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Austrian Tipping Protocol, Austrian Gratuities, & Austrian Culture

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Do's and Don'ts in Austria


  • DON'T wear shorts in the city.
  • DO dress nicely and somewhat conservatively.
  • DO wear dark colored business suits with white shirts for business occasions if you are a man, or conservative dresses or business suits with tasteful accessories if you are a woman.


  • DO allow the host to give the first toast, and allow the guest of honor to return the toast towards the end of the meal.
  • DO maintain eye contact during a toast.
  • DON'T cut dumplings with your knife. Instead, use your knife to hold the dumpling and cut it up with your fork.
  • DON'T put up a fight over who pays the bill at a restaurant. Whoever invited everyone out is who pays the bill. If you are invited out to dinner during your visit to Austria, reciprocate and invite whoever invited you to a nice meal.
  • DON'T discuss business over a meal unless the host initiates it.
  • DO put your napkin on your lap as soon as you are seated.
  • DON'T begin eating until the host says "mahlzeit" or "Guten Appetit!"
  • DO eat as much of your food with a fork as you can. By not using your knife, you are complimenting the chef because it lets them know that the food they cooked is very tender.
  • DO put your fork and knife side-by-side on your plate with the handles facing to the right when you are done eating. This indicates that you're full.
  • DON'T leave food on your plate at a dinner party.


  • DO open your gift immediately after receiving it.
  • DON'T give perfume or clothing as a gift. It can be seen as a little too personal.
  • DON'T give red roses unless you have romantic intentions. Avoid giving red carnations, because it's the flower of the Social Democratic Party in Austria. Additionally, don't give lilies or chrysanthemums. Those are for funerals.
  • DO give flowers in odd numbers. Even numbers are bad luck.

Visting Someone's Home

  • DO give your host a gift, such as flowers, wine, desserts, brandy, or whiskey.
  • DON'T sit until invited to sit down, if you are staying for a meal. Your host might want to show to you a specific seat.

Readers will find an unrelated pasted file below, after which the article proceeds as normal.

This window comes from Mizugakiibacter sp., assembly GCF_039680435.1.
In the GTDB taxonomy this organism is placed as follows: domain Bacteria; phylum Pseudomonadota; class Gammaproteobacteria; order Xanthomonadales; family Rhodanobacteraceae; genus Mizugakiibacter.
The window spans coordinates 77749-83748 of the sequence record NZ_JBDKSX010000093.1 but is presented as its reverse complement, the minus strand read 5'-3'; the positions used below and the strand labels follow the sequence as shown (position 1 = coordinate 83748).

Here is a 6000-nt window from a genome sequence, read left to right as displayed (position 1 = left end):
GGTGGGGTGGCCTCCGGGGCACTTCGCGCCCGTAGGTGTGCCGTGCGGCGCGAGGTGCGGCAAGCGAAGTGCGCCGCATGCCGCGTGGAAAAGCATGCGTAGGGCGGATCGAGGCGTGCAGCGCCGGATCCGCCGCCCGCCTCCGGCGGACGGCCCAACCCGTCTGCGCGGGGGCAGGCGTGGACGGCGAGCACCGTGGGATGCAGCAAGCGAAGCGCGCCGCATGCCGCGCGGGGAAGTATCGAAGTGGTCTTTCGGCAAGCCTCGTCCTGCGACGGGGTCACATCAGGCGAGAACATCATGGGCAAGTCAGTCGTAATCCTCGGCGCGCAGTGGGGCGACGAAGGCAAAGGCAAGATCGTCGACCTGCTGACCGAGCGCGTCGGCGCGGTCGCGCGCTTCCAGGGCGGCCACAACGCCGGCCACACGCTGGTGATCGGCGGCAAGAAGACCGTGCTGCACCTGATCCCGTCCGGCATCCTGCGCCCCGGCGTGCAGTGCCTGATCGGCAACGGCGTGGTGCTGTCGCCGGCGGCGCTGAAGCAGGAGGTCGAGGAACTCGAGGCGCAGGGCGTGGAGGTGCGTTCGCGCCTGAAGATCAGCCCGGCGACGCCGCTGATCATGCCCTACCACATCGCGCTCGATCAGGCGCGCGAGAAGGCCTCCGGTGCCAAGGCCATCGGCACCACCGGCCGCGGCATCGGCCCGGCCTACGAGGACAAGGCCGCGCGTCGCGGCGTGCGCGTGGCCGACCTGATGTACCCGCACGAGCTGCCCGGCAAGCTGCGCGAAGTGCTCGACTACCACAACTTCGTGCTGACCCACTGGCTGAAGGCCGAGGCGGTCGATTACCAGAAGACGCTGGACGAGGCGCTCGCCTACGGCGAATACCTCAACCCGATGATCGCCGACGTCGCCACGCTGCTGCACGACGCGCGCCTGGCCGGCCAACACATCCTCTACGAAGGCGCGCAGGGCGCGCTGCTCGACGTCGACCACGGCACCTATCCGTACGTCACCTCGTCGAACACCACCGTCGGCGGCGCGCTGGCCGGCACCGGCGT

• DO be on time. Lateness is considered disrespectful.
  • DO remove your shoes if asked to. In some homes you might be asked to take your shoes off, but this custom isn't as common as it once was.


  • DON'T sit until told where to sit.
  • DO expect the possibility of being referred to simply by your last name. This is not out of disrespect, but you should still stick to using a colleague's title and last name when addressing them.
  • DON'T use hyperbole, show emotions, or make promises that might sound too good to be true.
  • DO schedule meetings three to four weeks in advance.
  • DON'T schedule meetings in August, the two weeks that surround Christmas, or the week before Easter.
  • DON'T be late! If you do happen to be running late, call your business associates right away with a good explanation.
  • DO be patient and allow your Austrian colleagues to adhere to their protocol.
  • DO have one side of your business card translated into German.
  • DO include advanced academic degrees and academic honors printed on your business card. If your company has been around for a long time, also include the founding date on your business card. This will show stability if your company is older and more established.


  • DO shake hands with everyone, including children, when entering a room.
  • DO keep eye contact during a greeting.
  • DON'T kiss the hand of an Austrian woman unless you are Austrian. Some Austrian men, especially older ones, will do this but it's inappropriate to do this unless you are Austrian.
  • DO use a person's title and surname until invited to call them by their first name.

Austrian Tipping Customs

In Austria, tipping is common and, although legally not mandatory, often considered as socially obligatory. Giving 5% to 10% of the total amount is common; more signals exceptionally good service. Paying a multiple of a Euro is usual, for low sums the amount paid is often a multiple of 50 cents (i.e. a bill of 7.80 can be paid as 8 or 8.50).

Tipping is not practised when the goods are exchanged over the counter (i.e. in fast-food restaurants or at street stalls). Traditionally, the owner of a restaurant does not receive a tip. A tip is known in the German language as Trinkgeld, which literally translates as 'money for drink'. In similar fashion, the French expression is pourboire. It is also common practice to tip other service employees, like taxi drivers or hair dressers.

Our Austrian Tipping Recommendations

  • Taxis and Limos: Tipping recommended, Round up to next bill/large coin

  • Airport Shuttles: Tipping not required

  • Hotel Shuttles and Carpark Shuttles: Tipping not required

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